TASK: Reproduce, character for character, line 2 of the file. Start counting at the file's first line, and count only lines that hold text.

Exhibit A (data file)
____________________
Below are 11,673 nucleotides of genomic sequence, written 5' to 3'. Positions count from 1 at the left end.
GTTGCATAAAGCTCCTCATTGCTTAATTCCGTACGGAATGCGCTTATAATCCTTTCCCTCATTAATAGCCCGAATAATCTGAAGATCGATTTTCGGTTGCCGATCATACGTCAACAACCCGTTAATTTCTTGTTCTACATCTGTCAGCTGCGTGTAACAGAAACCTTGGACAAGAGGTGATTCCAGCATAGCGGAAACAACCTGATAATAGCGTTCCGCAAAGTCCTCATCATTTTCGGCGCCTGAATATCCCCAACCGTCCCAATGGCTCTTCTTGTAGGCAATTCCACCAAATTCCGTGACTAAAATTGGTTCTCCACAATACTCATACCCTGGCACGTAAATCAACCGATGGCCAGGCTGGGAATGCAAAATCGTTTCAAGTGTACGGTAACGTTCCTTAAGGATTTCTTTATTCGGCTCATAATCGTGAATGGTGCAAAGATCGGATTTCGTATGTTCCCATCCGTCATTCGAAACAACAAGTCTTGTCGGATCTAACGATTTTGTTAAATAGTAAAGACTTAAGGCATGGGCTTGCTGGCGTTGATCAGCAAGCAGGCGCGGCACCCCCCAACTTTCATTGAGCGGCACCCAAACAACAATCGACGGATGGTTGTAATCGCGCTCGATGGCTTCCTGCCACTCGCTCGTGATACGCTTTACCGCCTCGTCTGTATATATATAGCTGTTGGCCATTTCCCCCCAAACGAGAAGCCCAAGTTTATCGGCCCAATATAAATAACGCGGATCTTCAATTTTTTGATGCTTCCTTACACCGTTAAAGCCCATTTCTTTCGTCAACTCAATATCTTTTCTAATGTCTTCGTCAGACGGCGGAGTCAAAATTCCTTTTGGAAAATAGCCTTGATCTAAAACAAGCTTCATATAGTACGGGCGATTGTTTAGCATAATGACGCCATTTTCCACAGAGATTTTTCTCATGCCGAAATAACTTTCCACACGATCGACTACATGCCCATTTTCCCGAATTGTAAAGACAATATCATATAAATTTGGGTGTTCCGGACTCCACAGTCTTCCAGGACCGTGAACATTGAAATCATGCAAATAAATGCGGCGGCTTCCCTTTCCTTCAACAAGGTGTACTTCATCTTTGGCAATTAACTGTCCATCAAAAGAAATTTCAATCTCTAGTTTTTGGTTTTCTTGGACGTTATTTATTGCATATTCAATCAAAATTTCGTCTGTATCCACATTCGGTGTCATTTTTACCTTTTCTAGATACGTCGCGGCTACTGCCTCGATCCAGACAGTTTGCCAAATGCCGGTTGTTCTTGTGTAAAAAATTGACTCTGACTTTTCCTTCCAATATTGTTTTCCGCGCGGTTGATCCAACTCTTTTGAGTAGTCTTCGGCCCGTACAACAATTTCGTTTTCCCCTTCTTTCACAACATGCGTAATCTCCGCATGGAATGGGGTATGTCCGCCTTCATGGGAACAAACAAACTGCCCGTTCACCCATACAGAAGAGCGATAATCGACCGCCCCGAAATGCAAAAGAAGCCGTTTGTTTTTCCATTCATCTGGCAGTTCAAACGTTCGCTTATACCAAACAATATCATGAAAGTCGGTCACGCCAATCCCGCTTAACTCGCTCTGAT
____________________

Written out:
GTTGCATAAAGCTCCTCATTGCTTAATTCCGTACGGAATGCGCTTATAATCCTTTCCCTCATTAATAGCCCGAATAATCTGAAGATCGATTTTCGGTTGCCGATCATACGTCAACAACCCGTTAATTTCTTGTTCTACATCTGTCAGCTGCGTGTAACAGAAACCTTGGACAAGAGGTGATTCCAGCATAGCGGAAACAACCTGATAATAGCGTTCCGCAAAGTCCTCATCATTTTCGGCGCCTGAATATCCCCAACCGTCCCAATGGCTCTTCTTGTAGGCAATTCCACCAAATTCCGTGACTAAAATTGGTTCTCCACAATACTCATACCCTGGCACGTAAATCAACCGATGGCCAGGCTGGGAATGCAAAATCGTTTCAAGTGTACGGTAACGTTCCTTAAGGATTTCTTTATTCGGCTCATAATCGTGAATGGTGCAAAGATCGGATTTCGTATGTTCCCATCCGTCATTCGAAACAACAAGTCTTGTCGGATCTAACGATTTTGTTAAATAGTAAAGACTTAAGGCATGGGCTTGCTGGCGTTGATCAGCAAGCAGGCGCGGCACCCCCCAACTTTCATTGAGCGGCACCCAAACAACAATCGACGGATGGTTGTAATCGCGCTCGATGGCTTCCTGCCACTCGCTCGTGATACGCTTTACCGCCTCGTCTGTATATATATAGCTGTTGGCCATTTCCCCCCAAACGAGAAGCCCAAGTTTATCGGCCCAATATAAATAACGCGGATCTTCAATTTTTTGATGCTTCCTTACACCGTTAAAGCCCATTTCTTTCGTCAACTCAATATCTTTTCTAATGTCTTCGTCAGACGGCGGAGTCAAAATTCCTTTTGGAAAATAGCCTTGATCTAAAACAAGCTTCATATAGTACGGGCGATTGTTTAGCATAATGACGCCATTTTCCACAGAGATTTTTCTCATGCCGAAATAACTTTCCACACGATCGACTACATGCCCATTTTCCCGAATTGTAAAGACAATATCATATAAATTTGGGTGTTCCGGACTCCACAGTCTTCCAGGACCGTGAACATTGAAATCATGCAAATAAATGCGGCGGCTTCCCTTTCCTTCAACAAGGTGTACTTCATCTTTGGCAATTAACTGTCCATCAAAAGAAATTTCAATCTCTAGTTTTTGGTTTTCTTGGACGTTATTTATTGCATATTCAATCAAAATTTCGTCTGTATCCACATTCGGTGTCATTTTTACCTTTTCTAGATACGTCGCGGCTACTGCCTCGATCCAGACAGTTTGCCAAATGCCGGTTGTTCTTGTGTAAAAAATTGACTCTGACTTTTCCTTCCAATATTGTTTTCCGCGCGGTTGATCCAACTCTTTTGAGTAGTCTTCGGCCCGTACAACAATTTCGTTTTCCCCTTCTTTCACAACATGCGTAATCTCCGCATGGAATGGGGTATGTCCGCCTTCATGGGAACAAACAAACTGCCCGTTCACCCATACAGAAGAGCGATAATCGACCGCCCCGAAATGCAAAAGAAGCCGTTTGTTTTTCCATTCATCTGGCAGTTCAAACGTTCGCTTATACCAAACAATATCATGAAAGTCGGTCACGCCAATCCCGCTTAACTCGCTCTGAT